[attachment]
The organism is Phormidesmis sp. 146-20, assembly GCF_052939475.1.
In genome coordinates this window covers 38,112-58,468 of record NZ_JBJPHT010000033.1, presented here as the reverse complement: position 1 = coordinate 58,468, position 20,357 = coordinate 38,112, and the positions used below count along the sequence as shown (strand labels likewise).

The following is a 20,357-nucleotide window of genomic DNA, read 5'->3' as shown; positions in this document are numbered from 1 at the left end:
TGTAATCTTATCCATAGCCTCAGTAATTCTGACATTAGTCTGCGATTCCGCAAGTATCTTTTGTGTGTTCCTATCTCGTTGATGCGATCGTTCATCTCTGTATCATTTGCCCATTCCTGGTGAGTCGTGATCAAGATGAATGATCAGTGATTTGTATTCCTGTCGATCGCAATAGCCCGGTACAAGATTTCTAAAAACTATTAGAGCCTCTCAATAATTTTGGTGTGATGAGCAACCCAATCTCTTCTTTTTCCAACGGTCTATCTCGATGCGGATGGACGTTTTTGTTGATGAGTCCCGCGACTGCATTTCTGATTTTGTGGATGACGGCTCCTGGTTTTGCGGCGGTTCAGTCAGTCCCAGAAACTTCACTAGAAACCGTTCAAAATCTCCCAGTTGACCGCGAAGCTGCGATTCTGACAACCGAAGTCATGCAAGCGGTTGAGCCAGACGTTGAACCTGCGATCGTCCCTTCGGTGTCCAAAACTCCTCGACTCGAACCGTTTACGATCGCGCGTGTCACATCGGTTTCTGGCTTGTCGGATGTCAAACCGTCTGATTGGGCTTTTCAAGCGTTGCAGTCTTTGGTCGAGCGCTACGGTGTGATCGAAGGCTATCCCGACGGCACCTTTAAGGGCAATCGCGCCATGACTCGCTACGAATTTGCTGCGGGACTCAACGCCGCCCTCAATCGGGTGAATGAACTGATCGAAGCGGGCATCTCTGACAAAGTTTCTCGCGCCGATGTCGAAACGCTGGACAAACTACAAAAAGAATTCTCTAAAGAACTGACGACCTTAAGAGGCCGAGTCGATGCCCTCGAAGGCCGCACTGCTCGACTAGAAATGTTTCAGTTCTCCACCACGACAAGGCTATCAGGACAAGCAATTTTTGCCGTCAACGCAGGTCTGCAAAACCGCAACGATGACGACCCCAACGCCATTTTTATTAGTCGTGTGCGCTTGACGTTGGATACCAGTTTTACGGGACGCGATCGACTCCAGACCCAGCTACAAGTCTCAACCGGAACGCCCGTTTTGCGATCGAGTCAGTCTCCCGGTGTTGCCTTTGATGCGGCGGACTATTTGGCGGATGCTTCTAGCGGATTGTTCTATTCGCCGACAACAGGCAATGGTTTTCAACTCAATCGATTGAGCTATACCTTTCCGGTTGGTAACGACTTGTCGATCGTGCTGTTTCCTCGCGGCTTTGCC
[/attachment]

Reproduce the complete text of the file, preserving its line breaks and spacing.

The organism is Phormidesmis sp. 146-20, assembly GCF_052939475.1.
In genome coordinates this window covers 38,112-58,468 of record NZ_JBJPHT010000033.1, presented here as the reverse complement: position 1 = coordinate 58,468, position 20,357 = coordinate 38,112, and the positions used below count along the sequence as shown (strand labels likewise).

The following is a 20,357-nucleotide window of genomic DNA, read 5'->3' as shown; positions in this document are numbered from 1 at the left end:
TGTAATCTTATCCATAGCCTCAGTAATTCTGACATTAGTCTGCGATTCCGCAAGTATCTTTTGTGTGTTCCTATCTCGTTGATGCGATCGTTCATCTCTGTATCATTTGCCCATTCCTGGTGAGTCGTGATCAAGATGAATGATCAGTGATTTGTATTCCTGTCGATCGCAATAGCCCGGTACAAGATTTCTAAAAACTATTAGAGCCTCTCAATAATTTTGGTGTGATGAGCAACCCAATCTCTTCTTTTTCCAACGGTCTATCTCGATGCGGATGGACGTTTTTGTTGATGAGTCCCGCGACTGCATTTCTGATTTTGTGGATGACGGCTCCTGGTTTTGCGGCGGTTCAGTCAGTCCCAGAAACTTCACTAGAAACCGTTCAAAATCTCCCAGTTGACCGCGAAGCTGCGATTCTGACAACCGAAGTCATGCAAGCGGTTGAGCCAGACGTTGAACCTGCGATCGTCCCTTCGGTGTCCAAAACTCCTCGACTCGAACCGTTTACGATCGCGCGTGTCACATCGGTTTCTGGCTTGTCGGATGTCAAACCGTCTGATTGGGCTTTTCAAGCGTTGCAGTCTTTGGTCGAGCGCTACGGTGTGATCGAAGGCTATCCCGACGGCACCTTTAAGGGCAATCGCGCCATGACTCGCTACGAATTTGCTGCGGGACTCAACGCCGCCCTCAATCGGGTGAATGAACTGATCGAAGCGGGCATCTCTGACAAAGTTTCTCGCGCCGATGTCGAAACGCTGGACAAACTACAAAAAGAATTCTCTAAAGAACTGACGACCTTAAGAGGCCGAGTCGATGCCCTCGAAGGCCGCACTGCTCGACTAGAAATGTTTCAGTTCTCCACCACGACAAGGCTATCAGGACAAGCAATTTTTGCCGTCAACGCAGGTCTGCAAAACCGCAACGATGACGACCCCAACGCCATTTTTATTAGTCGTGTGCGCTTGACGTTGGATACCAGTTTTACGGGACGCGATCGACTCCAGACCCAGCTACAAGTCTCAACCGGAACGCCCGTTTTGCGATCGAGTCAGTCTCCCGGTGTTGCCTTTGATGCGGCGGACTATTTGGCGGATGCTTCTAGCGGATTGTTCTATTCGCCGACAACAGGCAATGGTTTTCAACTCAATCGATTGAGCTATACCTTTCCGGTTGGTAACGACTTGTCGATCGTGCTGTTTCCTCGCGGCTTTGCC